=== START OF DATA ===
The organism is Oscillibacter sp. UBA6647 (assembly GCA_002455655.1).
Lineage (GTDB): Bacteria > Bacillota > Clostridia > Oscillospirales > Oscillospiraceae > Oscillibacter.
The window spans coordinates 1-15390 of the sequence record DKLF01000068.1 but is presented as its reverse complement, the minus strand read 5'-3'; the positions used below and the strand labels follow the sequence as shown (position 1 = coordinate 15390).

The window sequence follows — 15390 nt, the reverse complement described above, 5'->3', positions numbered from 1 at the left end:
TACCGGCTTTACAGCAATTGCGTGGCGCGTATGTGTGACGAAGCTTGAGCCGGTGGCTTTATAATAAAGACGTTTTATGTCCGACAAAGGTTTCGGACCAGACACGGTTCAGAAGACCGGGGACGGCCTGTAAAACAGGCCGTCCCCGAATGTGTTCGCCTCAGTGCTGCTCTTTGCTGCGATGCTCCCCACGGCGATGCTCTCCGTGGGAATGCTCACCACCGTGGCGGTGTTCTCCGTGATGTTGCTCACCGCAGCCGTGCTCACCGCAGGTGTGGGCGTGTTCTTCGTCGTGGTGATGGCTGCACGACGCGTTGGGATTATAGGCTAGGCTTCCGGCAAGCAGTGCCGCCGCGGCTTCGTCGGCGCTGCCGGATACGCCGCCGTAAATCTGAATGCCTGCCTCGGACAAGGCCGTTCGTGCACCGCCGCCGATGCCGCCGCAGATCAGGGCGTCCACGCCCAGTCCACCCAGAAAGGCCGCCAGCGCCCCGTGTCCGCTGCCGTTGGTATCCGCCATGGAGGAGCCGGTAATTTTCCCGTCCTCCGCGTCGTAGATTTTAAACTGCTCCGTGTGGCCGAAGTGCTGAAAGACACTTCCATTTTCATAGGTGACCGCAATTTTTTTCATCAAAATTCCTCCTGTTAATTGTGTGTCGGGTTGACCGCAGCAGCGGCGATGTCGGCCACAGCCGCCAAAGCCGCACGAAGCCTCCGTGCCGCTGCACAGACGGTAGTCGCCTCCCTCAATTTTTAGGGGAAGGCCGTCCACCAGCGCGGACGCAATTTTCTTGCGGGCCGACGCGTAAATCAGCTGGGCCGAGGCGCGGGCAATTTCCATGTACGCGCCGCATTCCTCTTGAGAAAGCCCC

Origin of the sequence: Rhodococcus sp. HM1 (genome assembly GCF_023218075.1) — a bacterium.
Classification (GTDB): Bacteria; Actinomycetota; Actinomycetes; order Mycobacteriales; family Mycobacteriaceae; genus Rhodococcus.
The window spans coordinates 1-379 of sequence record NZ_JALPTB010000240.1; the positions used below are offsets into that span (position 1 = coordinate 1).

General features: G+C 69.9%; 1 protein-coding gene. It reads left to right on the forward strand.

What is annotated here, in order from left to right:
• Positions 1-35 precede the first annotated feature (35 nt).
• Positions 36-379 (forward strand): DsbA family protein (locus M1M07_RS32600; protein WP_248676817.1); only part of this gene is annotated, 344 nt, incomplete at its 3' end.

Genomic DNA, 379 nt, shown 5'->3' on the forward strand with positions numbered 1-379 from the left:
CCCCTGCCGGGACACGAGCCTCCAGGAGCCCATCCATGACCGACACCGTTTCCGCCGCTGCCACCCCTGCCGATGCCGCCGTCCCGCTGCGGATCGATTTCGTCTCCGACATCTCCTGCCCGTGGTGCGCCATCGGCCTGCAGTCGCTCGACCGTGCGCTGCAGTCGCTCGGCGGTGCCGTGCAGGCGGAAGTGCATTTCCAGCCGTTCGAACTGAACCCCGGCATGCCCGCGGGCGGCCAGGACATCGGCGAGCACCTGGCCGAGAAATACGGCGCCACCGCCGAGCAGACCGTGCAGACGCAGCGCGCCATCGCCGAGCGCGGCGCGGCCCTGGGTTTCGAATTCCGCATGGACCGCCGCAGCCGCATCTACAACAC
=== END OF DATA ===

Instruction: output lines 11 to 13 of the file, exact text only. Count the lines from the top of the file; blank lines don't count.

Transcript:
• Positions 1-35 precede the first annotated feature (35 nt).
• Positions 36-379 (forward strand): DsbA family protein (locus M1M07_RS32600; protein WP_248676817.1); only part of this gene is annotated, 344 nt, incomplete at its 3' end.

Genomic DNA, 379 nt, shown 5'->3' on the forward strand with positions numbered 1-379 from the left: